Holiness is not an accumulation of good things; holiness is a daily choice to see the world with fresh eyes and intention.
Who is most sober?
My first church to serve as pastor was in a suburb of Boston, Massachusetts. One night, the Men’s 12-step group of Alcoholics Anonymous asked me to stop by their group. I did and they were a jovial group of men in our fellowship hall, welcoming and gently ribbing the young pastor of their host church (I was 26 at the time). It was an amazing evening of stories and accountability, raw emotion and measured approach–and all very new to this wide-eyed pastor.
One conversation I had there has remained with me to this day. One of the old-timers there asked “Pastor, tell me: who do you think is the most sober one here tonight?”
I said “the one who has been sober the longest?”
“No,” the man said. “The one who has been sober the longest today.”
Reset, Reboot, or Refresh?
Like being the “most sober,” I think holiness is about hitting the “refresh” button on your life every day and seeking to live out God’s blessings in your life daily.
In computer terms, there’s a big difference between the three “R” words:
- To reset an electronic device is to return it to its factory-created conditions. This will remove all previous adaptions or upgrades and return it back to how it came out of the package.
- To reboot an electronic device is to turn it off and turn it on again. It will go back to the state it was in with more power, or the state that it defaults to upon powering-up without the extra baggage.
- To refresh an electronic device is to clear its memory and to renew its operating power, while keeping it from rebooting or resetting. Likewise, to refresh as webpage is to clear the one you had loaded so that the new one is completely fresh and up-to-date.
For some traditions, the Christian life is just about the first two Rs: being saved reboots your life into a new state where new life is possible (salvation), and you maintain vigilance to keep from resetting so that you return to your sinful self (backsliding). But for most traditions, there’s some concept of how each day offers a chance to build on one’s rightful living–but how to do that without “works righteousness” whereby we are saved (or build on our salvation) through actions instead of faith alone?
I think refreshing is the best term for that concept because it does allow for one to “be” in a different place at the end of the day as a result of continued striving to be a holy person. But since everything is “refreshed” the next day, the person cannot rely on these actions to have him/her “earn” laurels or merits to relax upon.
I wonder what “refreshing” looks like in practice?
Daily, Methodical Choices
In 1729, John Wesley and his brother Charles had the same sentiment about daily holiness. They started a club at their university at Oxford. Their “Holy Club” had an odd practice: they would daily ask themselves 22 questions, and would keep a log of what they did each day–in 15 minute increments, I believe. They daily examined their lives and kept on doing tasks such as visiting those in the hospital or in prison.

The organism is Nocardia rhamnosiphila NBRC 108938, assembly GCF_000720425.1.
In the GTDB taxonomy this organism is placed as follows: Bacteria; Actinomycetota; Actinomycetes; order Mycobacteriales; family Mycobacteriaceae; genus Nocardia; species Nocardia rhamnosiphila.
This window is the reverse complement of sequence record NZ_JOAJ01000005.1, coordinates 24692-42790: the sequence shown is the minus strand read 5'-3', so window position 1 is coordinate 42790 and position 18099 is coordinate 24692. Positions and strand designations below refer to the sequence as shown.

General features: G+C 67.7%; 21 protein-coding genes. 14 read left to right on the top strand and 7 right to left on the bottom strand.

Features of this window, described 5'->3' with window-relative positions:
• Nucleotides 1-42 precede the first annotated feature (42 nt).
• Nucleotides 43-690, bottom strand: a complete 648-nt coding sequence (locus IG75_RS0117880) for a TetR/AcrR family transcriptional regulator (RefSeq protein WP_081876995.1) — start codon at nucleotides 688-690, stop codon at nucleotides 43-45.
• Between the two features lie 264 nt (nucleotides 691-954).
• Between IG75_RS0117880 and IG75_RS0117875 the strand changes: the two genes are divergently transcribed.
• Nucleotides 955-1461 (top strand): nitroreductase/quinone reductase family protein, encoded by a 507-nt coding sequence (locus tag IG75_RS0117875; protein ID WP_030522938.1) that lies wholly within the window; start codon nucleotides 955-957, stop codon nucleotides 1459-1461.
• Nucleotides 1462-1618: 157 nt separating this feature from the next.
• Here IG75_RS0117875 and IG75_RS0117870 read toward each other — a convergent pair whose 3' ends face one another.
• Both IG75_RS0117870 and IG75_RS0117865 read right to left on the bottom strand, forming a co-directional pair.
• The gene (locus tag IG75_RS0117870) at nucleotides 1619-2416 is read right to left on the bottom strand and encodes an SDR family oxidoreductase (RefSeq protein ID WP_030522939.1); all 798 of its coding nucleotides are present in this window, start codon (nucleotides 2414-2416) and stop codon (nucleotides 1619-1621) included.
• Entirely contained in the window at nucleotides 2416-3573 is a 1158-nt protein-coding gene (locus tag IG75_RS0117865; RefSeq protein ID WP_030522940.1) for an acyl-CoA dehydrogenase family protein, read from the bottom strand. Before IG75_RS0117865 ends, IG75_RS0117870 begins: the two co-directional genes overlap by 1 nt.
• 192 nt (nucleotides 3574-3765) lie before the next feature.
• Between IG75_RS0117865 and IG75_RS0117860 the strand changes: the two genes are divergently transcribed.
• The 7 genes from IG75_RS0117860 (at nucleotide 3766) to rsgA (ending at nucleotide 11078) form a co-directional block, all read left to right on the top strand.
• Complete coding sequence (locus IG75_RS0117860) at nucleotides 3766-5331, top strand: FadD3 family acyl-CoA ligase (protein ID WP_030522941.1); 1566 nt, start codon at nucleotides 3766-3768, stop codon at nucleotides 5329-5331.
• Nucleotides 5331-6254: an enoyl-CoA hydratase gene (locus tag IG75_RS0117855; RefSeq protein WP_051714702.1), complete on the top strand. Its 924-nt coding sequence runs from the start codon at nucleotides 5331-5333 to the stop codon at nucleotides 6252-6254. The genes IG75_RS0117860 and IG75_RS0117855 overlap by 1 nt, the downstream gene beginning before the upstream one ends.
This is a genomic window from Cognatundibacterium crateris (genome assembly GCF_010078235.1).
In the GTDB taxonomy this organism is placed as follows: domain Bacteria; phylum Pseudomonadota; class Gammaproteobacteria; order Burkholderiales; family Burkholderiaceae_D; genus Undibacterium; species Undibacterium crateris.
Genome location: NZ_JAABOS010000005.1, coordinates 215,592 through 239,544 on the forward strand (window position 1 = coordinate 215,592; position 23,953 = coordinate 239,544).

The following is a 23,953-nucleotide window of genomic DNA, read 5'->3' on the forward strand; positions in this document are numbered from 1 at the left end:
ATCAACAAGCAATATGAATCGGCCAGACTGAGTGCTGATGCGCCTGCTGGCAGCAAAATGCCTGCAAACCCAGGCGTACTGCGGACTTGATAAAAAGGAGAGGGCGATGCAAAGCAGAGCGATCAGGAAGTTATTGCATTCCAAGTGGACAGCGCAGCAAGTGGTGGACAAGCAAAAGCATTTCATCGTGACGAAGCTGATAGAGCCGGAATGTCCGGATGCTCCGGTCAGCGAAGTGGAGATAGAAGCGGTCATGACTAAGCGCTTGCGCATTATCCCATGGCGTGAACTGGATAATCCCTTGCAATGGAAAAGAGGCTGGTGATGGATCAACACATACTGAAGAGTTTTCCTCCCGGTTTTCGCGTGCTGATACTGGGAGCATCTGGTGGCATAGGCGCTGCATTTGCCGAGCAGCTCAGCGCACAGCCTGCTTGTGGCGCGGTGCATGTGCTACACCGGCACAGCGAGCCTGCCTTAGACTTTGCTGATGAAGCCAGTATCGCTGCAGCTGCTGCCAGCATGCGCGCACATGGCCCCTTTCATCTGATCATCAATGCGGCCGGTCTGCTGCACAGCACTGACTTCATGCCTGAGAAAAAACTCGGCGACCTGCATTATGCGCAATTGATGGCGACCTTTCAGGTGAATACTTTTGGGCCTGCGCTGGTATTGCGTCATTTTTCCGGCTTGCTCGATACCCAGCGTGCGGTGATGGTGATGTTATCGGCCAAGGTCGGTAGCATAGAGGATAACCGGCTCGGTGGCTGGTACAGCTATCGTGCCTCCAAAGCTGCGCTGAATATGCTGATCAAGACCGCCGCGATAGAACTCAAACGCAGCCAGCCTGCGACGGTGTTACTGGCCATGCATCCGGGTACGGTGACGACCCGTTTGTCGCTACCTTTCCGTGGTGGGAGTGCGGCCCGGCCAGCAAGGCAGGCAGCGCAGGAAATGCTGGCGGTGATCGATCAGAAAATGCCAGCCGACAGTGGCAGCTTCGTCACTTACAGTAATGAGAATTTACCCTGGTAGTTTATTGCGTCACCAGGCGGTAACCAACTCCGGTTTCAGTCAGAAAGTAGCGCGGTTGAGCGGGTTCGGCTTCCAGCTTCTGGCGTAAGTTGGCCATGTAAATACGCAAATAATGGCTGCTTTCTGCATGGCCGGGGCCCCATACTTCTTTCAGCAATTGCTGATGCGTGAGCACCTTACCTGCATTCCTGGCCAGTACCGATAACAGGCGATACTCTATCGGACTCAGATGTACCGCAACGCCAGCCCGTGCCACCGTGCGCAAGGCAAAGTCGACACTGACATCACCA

This Holy Club was made fun of by fellow students for their methodical lives so much that the name stuck–and the name Methodist was born and applied to them and their future renewal movement within the Church of England.
For the Wesley brothers, it wasn’t enough for Christians to be saved, to think good thoughts on Sundays, or to tithe money at their funerals. The point was to live a life of intention, and to not waste time that could otherwise be used for God’s call to mercy and justice. By daily examination and regular social structures, the early Methodists proved that lives lived with intention could be powerfully effective lives as well, for God’s glory.
Hit Refresh Daily
Both the AA group and the Wesley brothers have hit upon a human truth: true transformation is the result of daily living and choices. But both also recognize that sobriety and holiness are not decisions that were made in the past: they are the result of choices every day. To live intentionally either to overcome the disease of addiction or the disease of sin requires personal fortitude and community.
My hope is that you also find ways to seek holiness but hit “refresh” as well. To be thankful of the way how Christian service to others gets easier the more you do it, and yet starting each day knowing you’ve hit “refresh” on yesterday’s goals allows you to not rest on them. There will be slow days and days when it just doesn’t all come together–but don’t worry, since this isn’t works righteousness, hitting refresh deletes the bad days as well as the good!
Stop Saving the Best for Last…or the Past
In closing, Skillet is a popular Christian rock band and one of their hit singles “One Day Too Late” includes these lyrics that apply to this conversation:
Today I’m gonna love my enemies
Reach out to somebody who needs me
Make a change, make the world a better place
‘Cause tomorrow could be one day too late
Your time is running out
You’re never gonna get it back
Make the most of every moment
Stop saving the best for last
May we all seek a holiness that endures, that does more, that isn’t a day late or a dollar short, and that is ready to leap on opportunities to serve and to tell. A holiness that gives its first fruits, and pounds itself raw on the gates of justice for all people.
But then, let that holiness be refreshed. Acknowledged, certainly, but not rested upon. Transformed, certainly, but not immutably so. Refreshed, certain, but not reset or forgotten. And may we all turn to communities and circles to guide us when we fall short.